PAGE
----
Can You Deduct Your Homeowners Insurance Costs On Your Taxes? Sometimes.

The answer to whether or not homeowners insurance is tax deductible is kind of a mixed bag of good news/bad news. Generally, your premium costs are not deductible (bad news), but there are exceptions (good news). Since home ownership comes with some hefty expenses, it’s worth your while to find out if there are any related deductions for you to take advantage of.
Do you work at home?
If you have a home office you may be able to deduct a portion of your homeowners insurance premiums on your federal tax return. Whatever percentage of your housing expenses go towards your home office can also be deducted. For instance, if 20% of your housing expenses go towards your office area you can deduct 20% of your homeowners insurance premiums.
Did your home insurer only cover a portion of a loss?
If you filed a claim to cover a theft or damage to your property and were only partially reimbursed by your insurance provider, you may be able to deduct the difference on your federal taxes. These circumstances usually occur because your policy isn’t enough to cover losses, which may include any deductible.
Do you rent out your home?
If you have a homeowners insurance policy that covers a rental property in which you don’t live, you can deduct your premium costs as a business expense. You can even claim it as a business expense if you rent out a portion of the home where you reside; if you rent out 30% of your home, for instance, you can deduct 30% of your premium costs.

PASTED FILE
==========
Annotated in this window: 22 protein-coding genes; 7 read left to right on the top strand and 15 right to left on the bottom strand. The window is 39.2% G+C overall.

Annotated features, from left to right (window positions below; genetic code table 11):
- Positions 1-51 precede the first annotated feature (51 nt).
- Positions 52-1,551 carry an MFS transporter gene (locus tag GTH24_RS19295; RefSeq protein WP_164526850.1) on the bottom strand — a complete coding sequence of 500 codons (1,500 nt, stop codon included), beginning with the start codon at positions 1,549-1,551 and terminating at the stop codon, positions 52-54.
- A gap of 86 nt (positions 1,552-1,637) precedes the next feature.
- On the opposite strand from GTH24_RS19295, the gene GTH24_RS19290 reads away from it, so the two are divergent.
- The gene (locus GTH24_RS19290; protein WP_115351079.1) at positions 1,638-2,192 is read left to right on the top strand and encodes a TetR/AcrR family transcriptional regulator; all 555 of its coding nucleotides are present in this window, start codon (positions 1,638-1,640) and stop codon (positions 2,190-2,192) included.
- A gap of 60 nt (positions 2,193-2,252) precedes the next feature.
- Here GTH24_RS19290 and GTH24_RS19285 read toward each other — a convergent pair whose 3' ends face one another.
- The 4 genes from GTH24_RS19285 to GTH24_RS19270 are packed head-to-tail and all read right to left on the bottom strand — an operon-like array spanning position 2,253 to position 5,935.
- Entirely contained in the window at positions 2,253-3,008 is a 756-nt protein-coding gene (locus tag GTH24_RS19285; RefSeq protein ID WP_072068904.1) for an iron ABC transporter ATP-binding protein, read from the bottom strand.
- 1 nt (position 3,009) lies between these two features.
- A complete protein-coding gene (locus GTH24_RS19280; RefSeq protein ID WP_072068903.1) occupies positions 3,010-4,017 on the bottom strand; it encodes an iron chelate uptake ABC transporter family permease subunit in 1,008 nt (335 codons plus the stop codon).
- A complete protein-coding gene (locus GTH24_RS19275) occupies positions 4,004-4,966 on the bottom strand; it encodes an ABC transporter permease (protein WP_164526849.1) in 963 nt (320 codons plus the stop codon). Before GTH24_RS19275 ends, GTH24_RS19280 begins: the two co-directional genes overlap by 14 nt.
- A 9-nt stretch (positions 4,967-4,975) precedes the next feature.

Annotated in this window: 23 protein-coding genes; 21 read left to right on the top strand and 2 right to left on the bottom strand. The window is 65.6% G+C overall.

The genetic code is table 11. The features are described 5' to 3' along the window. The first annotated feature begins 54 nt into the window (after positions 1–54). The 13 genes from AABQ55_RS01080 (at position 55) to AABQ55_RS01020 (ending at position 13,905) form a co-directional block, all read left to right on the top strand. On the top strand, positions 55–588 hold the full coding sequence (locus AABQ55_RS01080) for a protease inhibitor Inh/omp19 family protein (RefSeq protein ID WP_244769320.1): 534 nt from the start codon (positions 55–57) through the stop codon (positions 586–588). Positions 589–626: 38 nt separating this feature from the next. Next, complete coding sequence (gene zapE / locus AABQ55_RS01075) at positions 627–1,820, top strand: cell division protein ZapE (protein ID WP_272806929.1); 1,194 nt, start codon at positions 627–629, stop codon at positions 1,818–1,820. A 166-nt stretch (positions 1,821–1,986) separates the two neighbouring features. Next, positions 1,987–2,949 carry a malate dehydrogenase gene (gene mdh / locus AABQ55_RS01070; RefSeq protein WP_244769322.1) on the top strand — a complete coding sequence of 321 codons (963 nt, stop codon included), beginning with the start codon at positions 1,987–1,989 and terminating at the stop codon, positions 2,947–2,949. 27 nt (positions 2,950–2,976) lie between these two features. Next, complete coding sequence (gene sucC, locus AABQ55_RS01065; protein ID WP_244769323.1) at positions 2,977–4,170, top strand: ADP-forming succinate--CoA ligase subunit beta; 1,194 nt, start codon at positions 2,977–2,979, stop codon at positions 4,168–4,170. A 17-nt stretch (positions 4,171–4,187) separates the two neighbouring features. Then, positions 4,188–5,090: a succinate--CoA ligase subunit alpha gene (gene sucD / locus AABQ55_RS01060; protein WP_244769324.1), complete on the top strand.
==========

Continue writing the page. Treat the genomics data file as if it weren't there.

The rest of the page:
Are you paying for private mortgage insurance?
If you own less than 22% equity in your home, your mortgage lender is passing the expense of private mortgage insurance (PMI) to you. PMI pays out to the lender if you default on your loan. You can deduct the costs that have been added onto your mortgage payments to cover the PMI policy. When have paid off 20% of your loan you are no longer considered a risk and can request that the PMI be cancelled—by law lenders have to cancel once a borrower has paid 22% of the loan balance even without a request from the borrower.
Check with an accountant to find out if you qualify for any deductions related to your home. You may be able to realize a nice tax deduction.

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